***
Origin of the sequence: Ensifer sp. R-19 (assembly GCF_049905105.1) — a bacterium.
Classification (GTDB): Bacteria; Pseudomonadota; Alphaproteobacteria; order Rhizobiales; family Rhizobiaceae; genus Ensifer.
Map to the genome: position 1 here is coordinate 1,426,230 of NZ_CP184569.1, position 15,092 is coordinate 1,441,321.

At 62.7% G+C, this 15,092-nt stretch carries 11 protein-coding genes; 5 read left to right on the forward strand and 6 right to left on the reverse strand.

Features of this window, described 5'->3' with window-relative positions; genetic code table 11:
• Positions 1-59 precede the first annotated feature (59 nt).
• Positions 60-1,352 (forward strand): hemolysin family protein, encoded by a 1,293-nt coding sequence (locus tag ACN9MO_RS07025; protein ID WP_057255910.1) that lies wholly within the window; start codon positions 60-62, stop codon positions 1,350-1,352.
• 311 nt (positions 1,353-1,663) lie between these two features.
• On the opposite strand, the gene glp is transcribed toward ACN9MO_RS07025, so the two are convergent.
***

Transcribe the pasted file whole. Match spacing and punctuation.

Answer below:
Origin of the sequence: Ensifer sp. R-19 (assembly GCF_049905105.1) — a bacterium.
Classification (GTDB): Bacteria; Pseudomonadota; Alphaproteobacteria; order Rhizobiales; family Rhizobiaceae; genus Ensifer.
Map to the genome: position 1 here is coordinate 1,426,230 of NZ_CP184569.1, position 15,092 is coordinate 1,441,321.

At 62.7% G+C, this 15,092-nt stretch carries 11 protein-coding genes; 5 read left to right on the forward strand and 6 right to left on the reverse strand.

Features of this window, described 5'->3' with window-relative positions; genetic code table 11:
• Positions 1-59 precede the first annotated feature (59 nt).
• Positions 60-1,352 (forward strand): hemolysin family protein, encoded by a 1,293-nt coding sequence (locus tag ACN9MO_RS07025; protein ID WP_057255910.1) that lies wholly within the window; start codon positions 60-62, stop codon positions 1,350-1,352.
• 311 nt (positions 1,353-1,663) lie between these two features.
• On the opposite strand, the gene glp is transcribed toward ACN9MO_RS07025, so the two are convergent.